This multicenter, randomized double-blind, parallel-group study was designed to compare the therapeutic effects of a fixed combination of atenolol 50 mg plus nifedipine slow release (SR) 20 mg twice daily (Bay-r-1999) with the effects of nifedipine SR 20 mg twice daily alone in mild to moderately symptomatic patients with stable angina pectoris. After a 2-week run-in period during which patients underwent two exercise tests and 48-hour ambulatory electrocardiographic monitoring, 72 male patients were randomized to two treatment groups. A total of 66 patients completed the study. After 4 weeks of active treatment, patients underwent a 12-hour postdosing exercise test and 48-hour ambulatory electrocardiographic monitoring. The rank analysis of variance did not show any significant between-group difference in time to 1-mm ST segment depression. ST segment depression ≥1 mm occurred in 20 of 32 patients receiving Bay-r-1999 and in 26 of 34 patients receiving nifedipine SR alone. In these patients, Bay-r-1999 increased the time to 1-mm ST segment depression from a baseline value of 400 ± 105 seconds to 519 ± 110 seconds (+30%; P <0.0001) and nifedipine SR from 398 ± 108 seconds to 482 ± 130 seconds (+21%; P <0.0001). The difference between the groups was not statistically significant. Similarly, no statistically significant intergroup differences were observed in relation to the effects of the two treatments on the frequency or duration of ambulatory electrocardiographic monitoring-detected ischemic episodes, the weekly frequency of anginal episodes, or nitroglycerin consumption. Unwanted side effects were reported less frequently in the fixed combination group than in the nifedipine grou (3% vs 19%, respectively), but these differences were not statistically significant. In conclusion, this study suggests that combined treatment with atenolol and nifedipine SR does not provide additional antianginal or anti-ischemic effects compared with monotherapy with stable angina pectoris. Adding atenolol to nifedipine SR may, however, results in a reduced frequency of unwanted side effects.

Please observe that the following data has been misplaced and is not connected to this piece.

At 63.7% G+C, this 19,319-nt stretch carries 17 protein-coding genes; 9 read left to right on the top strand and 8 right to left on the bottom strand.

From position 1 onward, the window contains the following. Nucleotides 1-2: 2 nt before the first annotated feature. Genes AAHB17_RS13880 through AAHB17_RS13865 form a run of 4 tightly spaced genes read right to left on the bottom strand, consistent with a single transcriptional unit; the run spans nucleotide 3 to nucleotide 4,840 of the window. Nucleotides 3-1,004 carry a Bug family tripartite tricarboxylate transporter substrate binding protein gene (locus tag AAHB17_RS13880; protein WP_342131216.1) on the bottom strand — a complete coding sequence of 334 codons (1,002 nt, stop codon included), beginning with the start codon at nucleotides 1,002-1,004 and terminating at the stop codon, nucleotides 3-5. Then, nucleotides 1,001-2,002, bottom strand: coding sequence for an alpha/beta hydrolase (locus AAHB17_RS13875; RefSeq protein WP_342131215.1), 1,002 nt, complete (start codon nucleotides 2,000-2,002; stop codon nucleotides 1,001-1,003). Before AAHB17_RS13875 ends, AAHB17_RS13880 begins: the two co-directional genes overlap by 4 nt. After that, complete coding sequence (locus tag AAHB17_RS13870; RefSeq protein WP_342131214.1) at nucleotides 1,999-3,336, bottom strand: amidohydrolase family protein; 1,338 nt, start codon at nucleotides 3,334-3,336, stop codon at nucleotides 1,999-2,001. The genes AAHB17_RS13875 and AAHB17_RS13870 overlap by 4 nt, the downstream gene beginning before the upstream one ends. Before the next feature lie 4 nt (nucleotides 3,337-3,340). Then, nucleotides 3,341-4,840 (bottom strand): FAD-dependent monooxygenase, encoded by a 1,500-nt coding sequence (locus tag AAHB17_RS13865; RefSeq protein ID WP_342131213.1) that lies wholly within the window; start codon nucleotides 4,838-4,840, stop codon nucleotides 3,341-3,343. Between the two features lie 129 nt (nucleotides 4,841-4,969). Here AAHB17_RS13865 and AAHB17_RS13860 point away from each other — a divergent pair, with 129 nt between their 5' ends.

ASJC Scopus subject areas
- Pharmacology (medical)